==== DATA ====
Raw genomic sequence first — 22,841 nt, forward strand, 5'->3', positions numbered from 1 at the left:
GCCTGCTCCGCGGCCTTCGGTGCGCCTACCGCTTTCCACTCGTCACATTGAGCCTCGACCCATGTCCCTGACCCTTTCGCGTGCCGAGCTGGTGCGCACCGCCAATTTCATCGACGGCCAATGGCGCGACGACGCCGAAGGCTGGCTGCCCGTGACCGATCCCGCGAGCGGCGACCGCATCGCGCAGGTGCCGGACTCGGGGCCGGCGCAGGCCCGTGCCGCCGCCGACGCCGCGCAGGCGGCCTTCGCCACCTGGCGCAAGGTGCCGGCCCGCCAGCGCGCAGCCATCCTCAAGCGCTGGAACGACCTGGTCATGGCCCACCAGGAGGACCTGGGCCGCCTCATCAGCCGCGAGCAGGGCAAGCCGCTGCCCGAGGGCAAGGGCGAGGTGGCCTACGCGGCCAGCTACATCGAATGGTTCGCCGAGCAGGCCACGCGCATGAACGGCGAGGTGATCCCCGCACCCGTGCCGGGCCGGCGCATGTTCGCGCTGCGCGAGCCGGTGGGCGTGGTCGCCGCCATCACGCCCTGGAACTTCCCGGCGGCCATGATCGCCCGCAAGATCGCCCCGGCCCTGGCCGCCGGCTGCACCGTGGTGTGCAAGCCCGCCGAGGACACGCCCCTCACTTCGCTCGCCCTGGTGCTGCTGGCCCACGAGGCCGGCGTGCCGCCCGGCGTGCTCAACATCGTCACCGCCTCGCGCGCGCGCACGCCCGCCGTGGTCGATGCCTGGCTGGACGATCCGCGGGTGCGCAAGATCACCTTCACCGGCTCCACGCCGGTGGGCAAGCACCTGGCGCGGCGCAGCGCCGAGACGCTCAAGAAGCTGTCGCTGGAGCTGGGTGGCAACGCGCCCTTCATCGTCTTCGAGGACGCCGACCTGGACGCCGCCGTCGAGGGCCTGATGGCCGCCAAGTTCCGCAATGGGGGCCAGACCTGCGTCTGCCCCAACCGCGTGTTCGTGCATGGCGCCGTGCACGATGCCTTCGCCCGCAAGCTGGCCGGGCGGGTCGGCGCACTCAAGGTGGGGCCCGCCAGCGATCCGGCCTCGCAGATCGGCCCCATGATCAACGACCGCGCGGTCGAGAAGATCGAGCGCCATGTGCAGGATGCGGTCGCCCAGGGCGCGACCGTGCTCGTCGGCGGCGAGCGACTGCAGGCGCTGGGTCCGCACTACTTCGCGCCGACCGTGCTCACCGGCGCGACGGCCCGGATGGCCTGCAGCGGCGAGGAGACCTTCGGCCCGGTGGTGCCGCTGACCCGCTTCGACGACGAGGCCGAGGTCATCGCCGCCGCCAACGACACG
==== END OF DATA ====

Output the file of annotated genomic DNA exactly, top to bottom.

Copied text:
Raw genomic sequence first — 22,841 nt, forward strand, 5'->3', positions numbered from 1 at the left:
GCCTGCTCCGCGGCCTTCGGTGCGCCTACCGCTTTCCACTCGTCACATTGAGCCTCGACCCATGTCCCTGACCCTTTCGCGTGCCGAGCTGGTGCGCACCGCCAATTTCATCGACGGCCAATGGCGCGACGACGCCGAAGGCTGGCTGCCCGTGACCGATCCCGCGAGCGGCGACCGCATCGCGCAGGTGCCGGACTCGGGGCCGGCGCAGGCCCGTGCCGCCGCCGACGCCGCGCAGGCGGCCTTCGCCACCTGGCGCAAGGTGCCGGCCCGCCAGCGCGCAGCCATCCTCAAGCGCTGGAACGACCTGGTCATGGCCCACCAGGAGGACCTGGGCCGCCTCATCAGCCGCGAGCAGGGCAAGCCGCTGCCCGAGGGCAAGGGCGAGGTGGCCTACGCGGCCAGCTACATCGAATGGTTCGCCGAGCAGGCCACGCGCATGAACGGCGAGGTGATCCCCGCACCCGTGCCGGGCCGGCGCATGTTCGCGCTGCGCGAGCCGGTGGGCGTGGTCGCCGCCATCACGCCCTGGAACTTCCCGGCGGCCATGATCGCCCGCAAGATCGCCCCGGCCCTGGCCGCCGGCTGCACCGTGGTGTGCAAGCCCGCCGAGGACACGCCCCTCACTTCGCTCGCCCTGGTGCTGCTGGCCCACGAGGCCGGCGTGCCGCCCGGCGTGCTCAACATCGTCACCGCCTCGCGCGCGCGCACGCCCGCCGTGGTCGATGCCTGGCTGGACGATCCGCGGGTGCGCAAGATCACCTTCACCGGCTCCACGCCGGTGGGCAAGCACCTGGCGCGGCGCAGCGCCGAGACGCTCAAGAAGCTGTCGCTGGAGCTGGGTGGCAACGCGCCCTTCATCGTCTTCGAGGACGCCGACCTGGACGCCGCCGTCGAGGGCCTGATGGCCGCCAAGTTCCGCAATGGGGGCCAGACCTGCGTCTGCCCCAACCGCGTGTTCGTGCATGGCGCCGTGCACGATGCCTTCGCCCGCAAGCTGGCCGGGCGGGTCGGCGCACTCAAGGTGGGGCCCGCCAGCGATCCGGCCTCGCAGATCGGCCCCATGATCAACGACCGCGCGGTCGAGAAGATCGAGCGCCATGTGCAGGATGCGGTCGCCCAGGGCGCGACCGTGCTCGTCGGCGGCGAGCGACTGCAGGCGCTGGGTCCGCACTACTTCGCGCCGACCGTGCTCACCGGCGCGACGGCCCGGATGGCCTGCAGCGGCGAGGAGACCTTCGGCCCGGTGGTGCCGCTGACCCGCTTCGACGACGAGGCCGAGGTCATCGCCGCCGCCAACGACACG